I have mentioned before that I’m not really a fan of the “write to market” concept – in the context of pumping out numerous “same same” books that apparently feed a “hungry” genre.
So why does it annoy me so much?
Mostly it’s because there seems to be an assumption that once something “takes off” that’s the only thing that people want from that moment on.
The two main problems I’ve found as a reader after a blockbuster bursts interest into a genre are:
- any sales of similar books (like the blockbuster) for a short time afterward seem to “prove” that the market is “hungry” for that kind of book (thereby perpetuating the belief that it’s all the market wants, and so people write even more books like that), and
- there’s almost no diversity on offer in that genre afterward.
I’m not a marketing expert or a bestselling author, but I am a reader, and part of the reason that I was able to have such a long break from reading was because I was coming across a lot of “same same” books (urban fantasy was swamped with twilight wannabe stories with 18 year olds in high school and I’d turned 35).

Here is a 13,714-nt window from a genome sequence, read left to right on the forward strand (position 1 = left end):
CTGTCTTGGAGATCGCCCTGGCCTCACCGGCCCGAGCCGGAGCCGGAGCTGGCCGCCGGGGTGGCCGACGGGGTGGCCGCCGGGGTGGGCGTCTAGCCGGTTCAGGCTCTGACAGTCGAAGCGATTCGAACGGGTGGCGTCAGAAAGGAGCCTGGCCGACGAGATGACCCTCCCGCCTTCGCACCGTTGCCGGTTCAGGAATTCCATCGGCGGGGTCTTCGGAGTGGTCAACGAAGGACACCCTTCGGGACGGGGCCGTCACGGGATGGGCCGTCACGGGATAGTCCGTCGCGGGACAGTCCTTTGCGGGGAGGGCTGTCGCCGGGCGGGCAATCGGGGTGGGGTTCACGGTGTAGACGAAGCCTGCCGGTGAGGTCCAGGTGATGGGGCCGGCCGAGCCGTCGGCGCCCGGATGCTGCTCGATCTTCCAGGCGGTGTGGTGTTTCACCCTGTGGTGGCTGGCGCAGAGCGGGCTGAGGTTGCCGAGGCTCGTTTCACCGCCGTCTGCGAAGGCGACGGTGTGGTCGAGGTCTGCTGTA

People are hungry for escapism. Yes. So people will buy the
“same same” books. But sometimes people are only buying the “same same” books because they’re all that is available not because they actively want more of it.
To me the lack of variety is a bit like a kid saying “Gee mum, I love when you make pumpkin soup.” And then the mum makes pumpkin soup. Every. Single. Day. After a while the kid is no longer a fan of pumpkin soup.
Since I’m being so honest, I might as well share my feeling about tropes too. By the way, I get the concept of tropes, I do. But I’d challenge that certain genre tropes are essential. (I’m not fighting the Happily Ever After in a romance novel by the way – it’s as essential as a murder or theft in a crime novel or a chase or race of some kind for a thriller). The trope I find optional rather than essential is the snarky heroine. (Is it just me?). I like urban fantasy in spite of the snarky heroine and not because of it. I personally think urban fantasy is a dish better served without that ingredient.
As I write this, I’m thinking back on the books I’ve read last year and I’m wondering if one of the reasons I’ve enjoyed the indie books is because there’s a lot more diversity in story lines?
So, I’ll finish this post by saying this: if you’re a writer, I’d urge you to stop writing “same same” pumpkin soup-like books, and if you’re a reader, let your favourite authors and bookshops or libraries know what you want to read more of (if they’re not supplying it).
Anyway, I’ll get off my soapbox now and get back to working on some of those stories I have in mind….